While the new mutation is about 30 per cent more transmissible than the Omicron variant, it is not more severe, experts say.

The minister added that the state of emergency will likely be lifted March 14 as well.

“There are several measures that are in play currently that we still need,” said Dubé.

PUBLIC HEALTH SHOULD CONTINUE MONITORING: EXPERT

Dr. Matthew Oughton, an infectious disease physician at the Montreal’s Jewish General Hospital, said withdrawing the vaccine passport entirely removes the incentive to get vaccinated, which he said was crucial in getting through the Omicron wave of the pandemic.

“The reason that we made it through Omicron without even worse damage in our general population, let alone with our at-risk populations, like people who are immunocompromised, was largely because of vaccines,” he told CTV News. 

One of his concerns is that removing the vaccine passport while not making PCR testing widely accessible to the general public will create blind spots for public health departments of “early indicators of problems” in the community.

“By the time you see numbers change in those light indicators, that implies… events that happened two or three weeks before,” he said, adding that some form of adequate monitoring should continue.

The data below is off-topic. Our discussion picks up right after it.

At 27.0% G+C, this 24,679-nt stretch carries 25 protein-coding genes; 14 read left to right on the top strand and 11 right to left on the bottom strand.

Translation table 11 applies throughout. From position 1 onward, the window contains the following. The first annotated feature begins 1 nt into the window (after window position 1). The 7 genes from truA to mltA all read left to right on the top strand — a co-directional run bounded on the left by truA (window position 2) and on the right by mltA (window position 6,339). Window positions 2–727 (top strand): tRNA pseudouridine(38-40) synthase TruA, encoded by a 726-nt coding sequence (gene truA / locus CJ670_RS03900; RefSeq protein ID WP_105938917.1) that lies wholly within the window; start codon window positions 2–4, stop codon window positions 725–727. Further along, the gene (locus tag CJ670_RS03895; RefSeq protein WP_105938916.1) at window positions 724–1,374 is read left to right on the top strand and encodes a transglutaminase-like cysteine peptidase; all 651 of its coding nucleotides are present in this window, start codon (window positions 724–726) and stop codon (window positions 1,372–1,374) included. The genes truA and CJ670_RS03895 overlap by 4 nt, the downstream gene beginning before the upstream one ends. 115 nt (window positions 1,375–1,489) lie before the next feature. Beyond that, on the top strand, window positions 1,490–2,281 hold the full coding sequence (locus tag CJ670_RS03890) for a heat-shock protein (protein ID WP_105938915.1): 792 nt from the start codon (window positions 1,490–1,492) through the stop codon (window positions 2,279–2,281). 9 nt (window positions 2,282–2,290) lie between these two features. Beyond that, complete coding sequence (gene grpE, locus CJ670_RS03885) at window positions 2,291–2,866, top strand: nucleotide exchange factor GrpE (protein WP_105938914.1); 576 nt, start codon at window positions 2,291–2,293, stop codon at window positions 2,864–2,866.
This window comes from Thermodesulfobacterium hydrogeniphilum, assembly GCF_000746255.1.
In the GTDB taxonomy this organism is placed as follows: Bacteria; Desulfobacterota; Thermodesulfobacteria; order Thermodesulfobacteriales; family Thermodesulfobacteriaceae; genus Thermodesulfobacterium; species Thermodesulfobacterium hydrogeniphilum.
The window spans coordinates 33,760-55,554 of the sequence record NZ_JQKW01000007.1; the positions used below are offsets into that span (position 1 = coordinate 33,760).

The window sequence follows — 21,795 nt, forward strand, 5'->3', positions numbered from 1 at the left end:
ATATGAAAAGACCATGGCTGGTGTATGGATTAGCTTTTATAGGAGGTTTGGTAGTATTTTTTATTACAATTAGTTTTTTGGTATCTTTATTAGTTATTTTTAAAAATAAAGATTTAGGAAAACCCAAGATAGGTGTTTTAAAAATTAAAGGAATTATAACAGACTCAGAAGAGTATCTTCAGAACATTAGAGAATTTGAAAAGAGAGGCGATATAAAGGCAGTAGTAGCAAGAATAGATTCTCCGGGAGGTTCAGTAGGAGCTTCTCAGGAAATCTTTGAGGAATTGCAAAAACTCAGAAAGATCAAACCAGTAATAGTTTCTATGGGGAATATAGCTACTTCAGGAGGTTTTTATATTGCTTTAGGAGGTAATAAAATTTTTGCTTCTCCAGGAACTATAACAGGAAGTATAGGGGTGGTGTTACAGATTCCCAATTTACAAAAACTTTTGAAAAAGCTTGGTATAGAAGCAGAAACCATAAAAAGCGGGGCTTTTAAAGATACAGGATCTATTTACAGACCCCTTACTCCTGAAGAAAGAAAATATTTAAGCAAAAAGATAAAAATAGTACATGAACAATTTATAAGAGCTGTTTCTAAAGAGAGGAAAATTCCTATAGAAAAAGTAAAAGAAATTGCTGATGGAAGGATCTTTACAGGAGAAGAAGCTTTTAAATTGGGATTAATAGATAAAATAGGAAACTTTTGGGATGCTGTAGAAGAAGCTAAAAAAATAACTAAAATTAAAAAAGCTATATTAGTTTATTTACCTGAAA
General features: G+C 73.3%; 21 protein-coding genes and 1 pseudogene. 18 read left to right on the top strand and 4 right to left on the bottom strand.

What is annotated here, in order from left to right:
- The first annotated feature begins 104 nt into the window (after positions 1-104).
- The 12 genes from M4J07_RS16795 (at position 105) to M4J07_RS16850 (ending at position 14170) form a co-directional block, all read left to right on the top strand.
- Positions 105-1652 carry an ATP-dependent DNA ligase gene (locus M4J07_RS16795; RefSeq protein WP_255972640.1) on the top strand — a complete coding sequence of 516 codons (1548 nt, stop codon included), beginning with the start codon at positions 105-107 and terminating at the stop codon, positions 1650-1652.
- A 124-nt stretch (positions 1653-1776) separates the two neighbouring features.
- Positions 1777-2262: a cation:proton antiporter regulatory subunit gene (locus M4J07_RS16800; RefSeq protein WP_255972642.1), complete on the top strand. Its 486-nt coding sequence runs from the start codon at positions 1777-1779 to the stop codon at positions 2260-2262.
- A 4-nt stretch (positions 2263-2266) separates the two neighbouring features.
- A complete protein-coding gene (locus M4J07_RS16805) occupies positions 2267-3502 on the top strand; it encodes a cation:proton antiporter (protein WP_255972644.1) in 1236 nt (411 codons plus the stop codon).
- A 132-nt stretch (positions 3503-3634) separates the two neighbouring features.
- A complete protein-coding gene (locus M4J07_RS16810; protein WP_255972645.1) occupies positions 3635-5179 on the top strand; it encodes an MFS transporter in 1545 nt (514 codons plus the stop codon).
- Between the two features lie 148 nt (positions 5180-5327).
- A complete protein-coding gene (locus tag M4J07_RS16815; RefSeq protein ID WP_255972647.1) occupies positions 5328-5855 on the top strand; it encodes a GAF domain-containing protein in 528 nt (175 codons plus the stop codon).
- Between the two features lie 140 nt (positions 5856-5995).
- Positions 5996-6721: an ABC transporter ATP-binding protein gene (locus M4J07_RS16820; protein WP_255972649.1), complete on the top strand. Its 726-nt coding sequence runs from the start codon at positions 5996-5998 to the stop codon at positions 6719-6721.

The monitoring, he said, could be in the form of widespread access to PCR tests and testing of wastewater for the presence of COVID-19, which was scrapped in December due to lack of funding from the province.

PCR tests have been reserved for health-care workers, first responders, and other at-risk populations since January.

Oughton said he hopes that vaccination centres will remain accessible to the public and education campaigns about vaccination will continue.

“At the end of the day, after two years of this pandemic, just because we’re very tired of dealing with it and everybody is certainly very tired, that doesn’t mean the virus has suddenly decided to go away,” he said.

“If we [learned] nothing else, you’d think we would have learned that this virus will always find ways to surprise us. We should be now prepared for that,” he added.

“If we get surprised yet again after two years, that’s on us for not having learned those lessons.”

MASKS STILL REQUIRED

Dubé said mask-wearing remains important and the emergency measures allow him to hire staff at clinics and renew contracts quickly, which are still important powers. 

“The current situation does not allow us to lift the rules that have to do with the wearing of the mask,” said Dubé. “The care system is still fragile.”

He said a revision of recommendations may be forthcoming in mid-March.

The province reported a spike in deaths due to COVID-19 on Tuesday with 56 deaths, along with 1,973 more infections.

Hospitalizations, however, continued to drop, with 43 fewer patients receiving care in Quebec hospitals on Tuesday compared to 24 hours ago, for a total of 2,052. Intensive care numbers also dropped by four for a total of 132.

— With files from The Canadian Press.